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Today, FinCEN moved to again clarify questions surrounding the due date for filing Reports of Foreign Bank and Financial Accounts (FBARs).

The FBAR requirements (31 CFR 103.24) are part of the Banking Secrecy Act (BSA). Under the rules, each “US person” with an interest in, signature or other authority over, one or more bank, securities, or other financial accounts in any foreign country must file an FBAR if the aggregate value of such accounts at any point in a calendar year exceeds $10,000. A “US person” generally means a citizen or resident of the United States, or a person in and doing business in the United States – it is not limited to individual taxpayers and includes partnerships and corporations.

In other words, if the total of your interests in all of the foreign accounts in which you have an interest reaches $10,000 or more at any point in the calendar year, you may need to file an FBAR. That applies even if you’ve been faithfully reporting the income on your federal income tax return and even if you’ve never, ever repatriated a single dollar to the U.S. It also applies even if the account produces no taxable income. Some exceptions apply.

FBARs are typically filed at the same time as your tax return and they are filed electronically (you don’t file them with your tax return). Taxpayers on extension have until October 15 to file.

However, this year, on October 14, 2020, FinCEN posted an incorrect message on its Bank Secrecy Act (BSA) E-Filing website that stated that there was a new filing extension until December 31, 2020 for all filers of FBARS. That is not true. The FBAR deadline was supposed to have remained October 15, 2020, except for victims of recent natural disasters as noted in FinCEN’s October 6, 2020 notice (those victims still have until December 31, 2020, to file).

FinCEN removed the message within 24 hours. However, the message caused a lot of confusion.

Today, FinCEN apologized for the error and any confusion this has caused. They have also coordinated with the Internal Revenue Service (IRS) to address the concerns of filers who may have missed their filing deadline because of the error. As a result, filers who file their 2019 calendar year FBAR by October 31, 2020, will be deemed to have timely filed.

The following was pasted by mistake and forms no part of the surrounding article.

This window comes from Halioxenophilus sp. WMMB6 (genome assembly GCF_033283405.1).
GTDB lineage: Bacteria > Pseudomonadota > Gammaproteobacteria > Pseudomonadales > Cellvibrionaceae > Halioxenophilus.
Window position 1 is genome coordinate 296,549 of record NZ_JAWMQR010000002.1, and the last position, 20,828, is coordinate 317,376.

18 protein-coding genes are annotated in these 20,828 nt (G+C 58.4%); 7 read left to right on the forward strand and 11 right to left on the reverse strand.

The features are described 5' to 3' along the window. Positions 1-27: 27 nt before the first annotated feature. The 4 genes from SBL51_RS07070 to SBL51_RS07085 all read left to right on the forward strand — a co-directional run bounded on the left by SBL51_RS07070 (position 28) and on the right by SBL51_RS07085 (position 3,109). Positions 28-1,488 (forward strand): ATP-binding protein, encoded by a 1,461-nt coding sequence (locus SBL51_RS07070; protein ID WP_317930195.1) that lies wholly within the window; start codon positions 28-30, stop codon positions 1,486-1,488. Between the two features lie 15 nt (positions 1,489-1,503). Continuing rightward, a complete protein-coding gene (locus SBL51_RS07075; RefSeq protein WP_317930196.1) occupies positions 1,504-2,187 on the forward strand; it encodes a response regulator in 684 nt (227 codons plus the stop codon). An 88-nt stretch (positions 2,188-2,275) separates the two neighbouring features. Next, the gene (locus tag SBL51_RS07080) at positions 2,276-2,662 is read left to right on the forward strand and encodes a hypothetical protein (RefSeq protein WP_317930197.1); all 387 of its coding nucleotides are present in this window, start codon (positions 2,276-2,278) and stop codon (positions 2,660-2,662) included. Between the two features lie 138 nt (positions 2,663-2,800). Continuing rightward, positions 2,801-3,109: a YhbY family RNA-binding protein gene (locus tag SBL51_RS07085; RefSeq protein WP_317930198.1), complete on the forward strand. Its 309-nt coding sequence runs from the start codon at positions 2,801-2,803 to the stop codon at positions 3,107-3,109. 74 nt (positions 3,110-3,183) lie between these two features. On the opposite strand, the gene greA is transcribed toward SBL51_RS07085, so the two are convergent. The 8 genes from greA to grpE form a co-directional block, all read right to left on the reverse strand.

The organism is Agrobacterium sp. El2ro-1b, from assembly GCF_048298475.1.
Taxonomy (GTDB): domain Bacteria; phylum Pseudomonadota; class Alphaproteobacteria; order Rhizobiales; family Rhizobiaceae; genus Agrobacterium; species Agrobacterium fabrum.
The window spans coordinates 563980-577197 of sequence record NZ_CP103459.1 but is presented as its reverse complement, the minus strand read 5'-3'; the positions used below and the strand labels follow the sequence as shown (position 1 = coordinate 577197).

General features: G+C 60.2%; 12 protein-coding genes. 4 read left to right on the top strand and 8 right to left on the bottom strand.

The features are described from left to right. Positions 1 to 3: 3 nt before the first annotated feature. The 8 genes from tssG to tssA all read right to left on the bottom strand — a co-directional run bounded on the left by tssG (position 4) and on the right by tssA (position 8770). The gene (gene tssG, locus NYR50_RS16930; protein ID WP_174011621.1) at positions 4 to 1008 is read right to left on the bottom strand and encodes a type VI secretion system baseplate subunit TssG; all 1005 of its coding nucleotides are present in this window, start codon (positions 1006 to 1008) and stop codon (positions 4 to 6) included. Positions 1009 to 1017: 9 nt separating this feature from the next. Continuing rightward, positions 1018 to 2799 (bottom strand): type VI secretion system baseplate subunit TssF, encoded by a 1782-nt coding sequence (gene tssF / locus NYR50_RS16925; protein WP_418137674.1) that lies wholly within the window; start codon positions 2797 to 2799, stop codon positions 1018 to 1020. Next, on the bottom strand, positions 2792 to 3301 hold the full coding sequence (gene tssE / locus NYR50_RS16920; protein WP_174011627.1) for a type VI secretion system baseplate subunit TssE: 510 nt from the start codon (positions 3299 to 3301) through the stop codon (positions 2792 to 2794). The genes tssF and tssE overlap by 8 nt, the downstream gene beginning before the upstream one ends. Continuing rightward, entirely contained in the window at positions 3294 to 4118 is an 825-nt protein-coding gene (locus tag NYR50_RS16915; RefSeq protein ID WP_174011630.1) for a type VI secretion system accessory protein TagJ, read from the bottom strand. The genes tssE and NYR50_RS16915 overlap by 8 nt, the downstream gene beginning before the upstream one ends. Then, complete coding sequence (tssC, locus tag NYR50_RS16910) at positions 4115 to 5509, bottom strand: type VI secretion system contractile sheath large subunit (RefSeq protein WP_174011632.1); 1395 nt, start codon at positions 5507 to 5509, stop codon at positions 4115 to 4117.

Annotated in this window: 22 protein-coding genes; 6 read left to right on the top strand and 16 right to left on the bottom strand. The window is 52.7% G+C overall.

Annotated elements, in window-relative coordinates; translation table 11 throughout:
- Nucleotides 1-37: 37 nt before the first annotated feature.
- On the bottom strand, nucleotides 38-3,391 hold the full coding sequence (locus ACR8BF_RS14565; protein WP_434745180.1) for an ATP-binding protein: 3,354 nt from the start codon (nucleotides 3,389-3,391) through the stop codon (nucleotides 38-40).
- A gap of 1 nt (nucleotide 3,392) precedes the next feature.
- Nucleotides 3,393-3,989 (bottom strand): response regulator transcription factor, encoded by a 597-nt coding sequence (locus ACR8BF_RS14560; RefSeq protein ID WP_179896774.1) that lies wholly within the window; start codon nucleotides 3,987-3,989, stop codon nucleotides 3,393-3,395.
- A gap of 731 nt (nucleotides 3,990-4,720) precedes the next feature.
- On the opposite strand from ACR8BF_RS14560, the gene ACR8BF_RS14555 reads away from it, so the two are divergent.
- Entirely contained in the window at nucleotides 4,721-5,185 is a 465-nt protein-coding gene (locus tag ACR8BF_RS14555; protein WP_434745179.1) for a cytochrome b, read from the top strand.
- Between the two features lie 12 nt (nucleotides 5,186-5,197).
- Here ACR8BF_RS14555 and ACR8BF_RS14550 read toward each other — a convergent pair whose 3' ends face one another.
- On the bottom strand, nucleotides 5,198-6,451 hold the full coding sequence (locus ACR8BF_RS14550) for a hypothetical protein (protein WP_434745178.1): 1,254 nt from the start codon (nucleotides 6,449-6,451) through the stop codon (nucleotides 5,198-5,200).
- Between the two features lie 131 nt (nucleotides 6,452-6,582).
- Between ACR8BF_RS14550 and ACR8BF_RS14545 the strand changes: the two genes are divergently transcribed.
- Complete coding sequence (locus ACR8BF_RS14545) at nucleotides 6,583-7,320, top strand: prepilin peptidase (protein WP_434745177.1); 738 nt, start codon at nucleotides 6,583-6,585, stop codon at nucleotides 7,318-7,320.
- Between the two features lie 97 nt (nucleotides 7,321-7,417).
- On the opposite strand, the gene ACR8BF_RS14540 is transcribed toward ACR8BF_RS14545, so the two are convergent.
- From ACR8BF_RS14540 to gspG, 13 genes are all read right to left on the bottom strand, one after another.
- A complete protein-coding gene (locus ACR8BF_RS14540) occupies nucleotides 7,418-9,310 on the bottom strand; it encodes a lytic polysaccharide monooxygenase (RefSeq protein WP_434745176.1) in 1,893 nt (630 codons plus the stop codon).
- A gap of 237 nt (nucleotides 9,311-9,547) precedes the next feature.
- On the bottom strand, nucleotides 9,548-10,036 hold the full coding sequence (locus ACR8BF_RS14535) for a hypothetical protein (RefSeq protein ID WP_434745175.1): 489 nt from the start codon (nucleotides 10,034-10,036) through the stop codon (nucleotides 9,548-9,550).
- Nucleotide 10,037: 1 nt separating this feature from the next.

It’s my annual Taxes from A to Z series! If you’re wondering how to figure basis for cryptocurrency or whether you can claim home office expenses during COVID, you won’t want to miss a single letter.

G is for GILTI.

GILTI – which ranks up there as one of the best tax acronyms of all-time – stands for global intangible low-taxed income.

In the days before the Tax Cuts and Jobs Act (TCJA), the United States took the position that resident taxpayers, including corporations, were subject to tax on their worldwide income. But as you well know, not all corporations paid tax on their worldwide income. With a few elections and a presence overseas – even an insignificant one – those businesses could defer tax earned by foreign subsidiaries until the funds were repatriated to the US.

You might recall some of those pre-TCJA discussions – like this one from Steve Jobs – where some companies made clear that they were happy to keep money parked overseas until the US changed its policy.

In 2017, it did. 

Now, the post-TCJA rule is that income earned by active foreign subsidiaries of US companies is typically exempt from US tax even if those funds are repatriated. But that rule applies to income earned from activities like manufacturing, not passive income. Income from passive income remains taxable.

That sounds great for those multinational companies. But the worry was that it might encourage those multinational companies with intangible assets that are easily moved – like trademarks and copyrights (remember, many of the companies making the move overseas are pharma or tech companies) – from shifting those assets offshore.

Enter new section 951A.